Kristin Hersh

St Paul's, Worthing - 30th March 2019
It would be difficult to find a more assertively masculine building than St Paul’s Church in Worthing. Fronted by huge, unadorned columns it appears as an almost brutalist attempt at classicism: a solid, uncompromising statement that God is unbending, untouchable and undoubtedly Anglican. Not for St Paul’s the simple honesty of the chapel or the intricate finery of the gothic, this is no place for humility or mummery. Internally the decor is the same: blank, symmetrical and lacking in any trace of vulnerability or charm. The massive structure frowns down upon the bars, shops and eating houses that crowd around it in this bustling seaside street as if challenging the very concept of leisure. It is a building meant to humble you with its immensity and power. It is meant to intimidate and awe.

Closed as a place of worship in 1996 (around a hundred years after the authorities finally deigned to let the poor of the town inside), St. Paul’s now operates as an entertainment hub and though Worthing is renowned for its lethargy in supporting alternative music, there is a decent sized crowd in place when Fred Abong takes to the stage with his guitar. He looks tiny in the massive void beneath the bell cupola and he looks a little nervous, cutting a figure that you would bet on inheriting the earth one fine day. As well as playing bass in Kristin Hersh’s electric band, Dr Abong is here to help promote his EPs Homeless and Pulsing, the former a collection of six acoustic tracks, all of which come in at around two minutes, and the latter another six-tracker of songs about half an inch taller. It is difficult not to warm to a musician who smiles apologetically at the end of every song and though it would be easy for his gentle tunes to go overlooked, in this brashest of industries it is often worth the time to take a moment to embrace the unassuming, for there is intelligence, beauty and honesty to be found. Abong’s songs are gentle growers that wrap themselves around you with prolonged exposure, and one even chops and changes in speed and mood in true Throwing Muses style. Fred grows in confidence as his set progresses, both vocally and musically, and when he concludes you are beginning to doubt whether he will even doff his cap to the vicar on the way out.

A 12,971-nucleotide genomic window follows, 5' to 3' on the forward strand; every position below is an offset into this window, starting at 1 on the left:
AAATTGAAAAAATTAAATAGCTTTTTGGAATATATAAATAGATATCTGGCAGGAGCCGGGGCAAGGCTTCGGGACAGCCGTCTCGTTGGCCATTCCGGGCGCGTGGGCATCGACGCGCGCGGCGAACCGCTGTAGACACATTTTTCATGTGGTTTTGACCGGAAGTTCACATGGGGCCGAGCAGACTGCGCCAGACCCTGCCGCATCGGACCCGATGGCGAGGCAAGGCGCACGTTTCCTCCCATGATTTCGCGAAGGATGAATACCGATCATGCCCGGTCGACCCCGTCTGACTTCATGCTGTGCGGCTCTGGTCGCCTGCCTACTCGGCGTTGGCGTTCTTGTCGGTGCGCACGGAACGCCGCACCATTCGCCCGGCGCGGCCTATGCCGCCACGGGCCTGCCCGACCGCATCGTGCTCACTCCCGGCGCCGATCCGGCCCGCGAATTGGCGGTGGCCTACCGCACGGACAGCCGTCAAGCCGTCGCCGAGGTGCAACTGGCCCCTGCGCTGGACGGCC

Kristin Hersh is here to promote last year’s brilliant Possible Dust Clouds album and, much as we love her, she is here how we like her best, loud and electric. Rob Ahlers of 50ft Wave occupies the drum stool with Abong on bass. Actually Fred walks off stage straight away as he has forgotten to bring his instrument with him, while Ahlers will spend most of the evening playing one-handed as he rattles various shaky things in his other hand which we like a lot.

He set list is obviously Dust Clouds heavy, but there is a nice sprinkling of tracks from various solo projects, includIng a terrific, driving version of ‘Your Ghost’ from too many years ago. The hugeness of the venue causes some problems in that Kristin’s voice is difficult to discern at first, but if you tilt your head backwards you can hear the vocals ringing round the cupola; a very human voice creating a spiralling, angelic choir. Here is the dichotomy. This slight singer appears to contradict everything this building represents: a probing, female voice exploring the vagaries of life, forcing herself to be heard in a very muscular environment. It’s a strange sight: a battle of the human spirit throwing itself against the stone certainty of an unbending will. There might be more emotion shown tonight than this place has seen in a century of ritual repetition. Does Kristin feel it? She is quieter than usual, barely speaking, barely even managing the customary mumbled thank yous.

What is clearly obvious is what a stunning guitarist this woman is. She can noodle with the best of them but as her hands fly up and down the neck of her black Strat this does not appear like rock star self-indulgence but a necessity, as if she needs to play to drag her through another day. And it is not pretty patterns she is creating, it is the sound of life: a rush of blood, a pumping heart, a torn spirit. This is not ego at play. It is quite mesmerising to watch and it is easy to get totally lost in the waves of sound as Abong’s bass creates pretty patterns around Ahlers’s insistent beat.

The set ends with the old song ‘The Cuckoo’ and it has been a thoroughly inspiring evening. We move away from the stage barrier – one small length of tape between two stands that you see at queues at the airport. It would have held back all of nobody at all had the need arisen, but this building no longer needs barriers. Once it divided clergy from the congregation and the wealthy from the poor, but we were all together here tonight in spiritual unity. We live in different days.


Kristin hersh in Manchester
Latest Reviews
Facebook Link
Isolation Home